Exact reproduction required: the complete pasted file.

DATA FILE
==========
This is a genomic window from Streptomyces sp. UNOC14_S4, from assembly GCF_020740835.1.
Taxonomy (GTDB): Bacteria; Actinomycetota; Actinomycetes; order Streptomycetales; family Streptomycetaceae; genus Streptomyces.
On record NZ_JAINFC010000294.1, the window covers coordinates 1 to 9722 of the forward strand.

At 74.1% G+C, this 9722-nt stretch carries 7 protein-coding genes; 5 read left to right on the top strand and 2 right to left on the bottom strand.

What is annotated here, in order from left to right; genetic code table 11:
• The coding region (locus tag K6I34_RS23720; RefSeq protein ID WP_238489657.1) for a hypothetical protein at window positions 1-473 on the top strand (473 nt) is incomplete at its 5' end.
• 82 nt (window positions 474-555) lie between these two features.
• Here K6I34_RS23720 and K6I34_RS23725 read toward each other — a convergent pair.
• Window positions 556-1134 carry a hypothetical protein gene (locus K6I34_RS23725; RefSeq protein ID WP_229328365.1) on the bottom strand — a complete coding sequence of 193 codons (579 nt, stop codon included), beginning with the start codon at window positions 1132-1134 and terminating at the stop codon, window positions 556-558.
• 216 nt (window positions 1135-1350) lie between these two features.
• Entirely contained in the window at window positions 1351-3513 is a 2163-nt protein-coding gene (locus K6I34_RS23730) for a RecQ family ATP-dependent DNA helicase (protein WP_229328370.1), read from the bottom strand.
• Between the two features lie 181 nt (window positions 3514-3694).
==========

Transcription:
This is a genomic window from Streptomyces sp. UNOC14_S4, from assembly GCF_020740835.1.
Taxonomy (GTDB): Bacteria; Actinomycetota; Actinomycetes; order Streptomycetales; family Streptomycetaceae; genus Streptomyces.
On record NZ_JAINFC010000294.1, the window covers coordinates 1 to 9722 of the forward strand.

At 74.1% G+C, this 9722-nt stretch carries 7 protein-coding genes; 5 read left to right on the top strand and 2 right to left on the bottom strand.

What is annotated here, in order from left to right; genetic code table 11:
• The coding region (locus tag K6I34_RS23720; RefSeq protein ID WP_238489657.1) for a hypothetical protein at window positions 1-473 on the top strand (473 nt) is incomplete at its 5' end.
• 82 nt (window positions 474-555) lie between these two features.
• Here K6I34_RS23720 and K6I34_RS23725 read toward each other — a convergent pair.
• Window positions 556-1134 carry a hypothetical protein gene (locus K6I34_RS23725; RefSeq protein ID WP_229328365.1) on the bottom strand — a complete coding sequence of 193 codons (579 nt, stop codon included), beginning with the start codon at window positions 1132-1134 and terminating at the stop codon, window positions 556-558.
• 216 nt (window positions 1135-1350) lie between these two features.
• Entirely contained in the window at window positions 1351-3513 is a 2163-nt protein-coding gene (locus K6I34_RS23730) for a RecQ family ATP-dependent DNA helicase (protein WP_229328370.1), read from the bottom strand.
• Between the two features lie 181 nt (window positions 3514-3694).